Casino Hotel’s seafood specialty restaurant Fort Cochin revamps its menu with modern aesthetics

The outlet is changing its menu after 15 years

Jose Joy Published :  18th January 2019 06:00 AM   |   Published :   |  18th January 2019 06:00 AM
seafood restaurant Fort Cochin

Casino Hotel seafood

Kochi’s cityscape, interspersed with backwaters and touched by the sea, has definitely shaped its culinary heritage. The multitude of tropical ingredients like coconut cream and curry leaf also add to the flavour palette.

So, when Mumbai-based consultant chefs Xavier Fernandes and Conrad D’Souza were entrusted with the task of revamping the menu of Casino Hotel’s three-decade-old Fort Cochin restaurant, they had a strong base to work on; also a great responsibility.

“Our old menu was shaped to serve what’s fresh in the market as grills or curries. Keeping some of our platters untouched for our regular customers, we want to introduce more cooking techniques and styles without compromising on a traditional touch,” says George Joseph, the General Manager of the property.

So, we wait for the chefs to serve us something that juxtaposes continental and coastal flavours from the menu.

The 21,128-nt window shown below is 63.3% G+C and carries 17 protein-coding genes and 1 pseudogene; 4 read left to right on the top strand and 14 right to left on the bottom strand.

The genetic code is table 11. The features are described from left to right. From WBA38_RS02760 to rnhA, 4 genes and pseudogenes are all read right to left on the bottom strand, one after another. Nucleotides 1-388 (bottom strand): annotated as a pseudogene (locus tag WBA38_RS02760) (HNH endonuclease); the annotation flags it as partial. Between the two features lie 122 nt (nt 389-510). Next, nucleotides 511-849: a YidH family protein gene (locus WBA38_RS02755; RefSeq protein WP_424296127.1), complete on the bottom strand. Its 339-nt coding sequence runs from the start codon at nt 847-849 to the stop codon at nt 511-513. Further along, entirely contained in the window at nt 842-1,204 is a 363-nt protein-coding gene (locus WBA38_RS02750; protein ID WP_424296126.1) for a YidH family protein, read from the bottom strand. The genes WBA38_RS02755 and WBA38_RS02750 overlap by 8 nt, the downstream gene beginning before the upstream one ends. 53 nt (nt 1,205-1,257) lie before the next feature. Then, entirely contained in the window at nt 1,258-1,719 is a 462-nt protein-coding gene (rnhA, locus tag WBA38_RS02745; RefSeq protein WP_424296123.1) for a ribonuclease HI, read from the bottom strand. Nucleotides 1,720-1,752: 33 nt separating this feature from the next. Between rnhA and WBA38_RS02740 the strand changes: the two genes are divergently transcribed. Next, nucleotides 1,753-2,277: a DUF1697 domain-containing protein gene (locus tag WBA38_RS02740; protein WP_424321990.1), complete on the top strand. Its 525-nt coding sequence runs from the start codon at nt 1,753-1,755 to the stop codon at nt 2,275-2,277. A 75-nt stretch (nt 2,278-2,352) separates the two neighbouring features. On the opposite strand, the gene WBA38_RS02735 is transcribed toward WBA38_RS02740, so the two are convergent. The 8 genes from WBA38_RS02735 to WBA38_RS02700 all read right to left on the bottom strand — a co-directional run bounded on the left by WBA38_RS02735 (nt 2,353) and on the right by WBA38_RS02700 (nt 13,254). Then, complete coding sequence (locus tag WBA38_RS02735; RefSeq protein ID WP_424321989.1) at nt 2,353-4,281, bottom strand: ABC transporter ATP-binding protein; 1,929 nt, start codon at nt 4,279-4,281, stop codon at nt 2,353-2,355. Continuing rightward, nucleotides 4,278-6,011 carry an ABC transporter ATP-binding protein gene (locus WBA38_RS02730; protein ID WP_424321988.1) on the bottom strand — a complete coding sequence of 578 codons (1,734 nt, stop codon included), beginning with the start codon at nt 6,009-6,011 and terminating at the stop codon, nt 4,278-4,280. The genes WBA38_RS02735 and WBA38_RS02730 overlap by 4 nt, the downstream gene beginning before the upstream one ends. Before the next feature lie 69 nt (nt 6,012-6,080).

Preserving elements
Their thick Seafood chowder gives off a strong whiff of mixed seafood, however, the herb blend (celery, fennel and dill leaves) it is flavoured with grows on you.

“We’ve been here for two months, researching the availability of raw material and the local cuisine, with the help of in-house chef Jobish M J,” says Conrad, who has been in the industry since 1995, adding, “We’ve introduced the small plate concept so that diners can try more dishes.”

The sea food mousse they serve alongside crispy tapioca chips captures the idea of ‘familiar, yet foreign,’ from a Malayali perspective. The slushy blend (prawn, squid and fish cubes), pureed with cream and sprinkled with a curry leaf and prawn powder makes the platter irresistible.

Their next small plate, the prawn and calamari in lemon coriander broth, is slightly smoky and emits a sourness that is reminiscent of tamarind. 

Pairing cuisines
Getting into the mains, they bring to the spread two plates—a greenish crab curry with jalapeno, basil and coconut milk, and a baked karimeen (pearl spot) with orange caper butter meuniere. “We’ve been careful to preserve the Kerala touch but there are influences from other cuisines, like Thai in this one,” says Xavier, pointing at the crab.

The pearl spot platter with a sweetish tangy fish paired with butter-tossed tapioca gnocchi is my personal favourite. “Since we see a lot of foreign travellers here, the spice levels have been negotiated down. Instead, we rely on a tadka which uses materials like curry leaves and mustard seed,” informs the chef who has over two decades of experience with stints at firms like Impresario Hospitality.

From the dessert menu, I’d choose brown butter apple tart with ice cream over the hazelnut mousse for a satisfying end to this sumptuous meal.

Doors open in February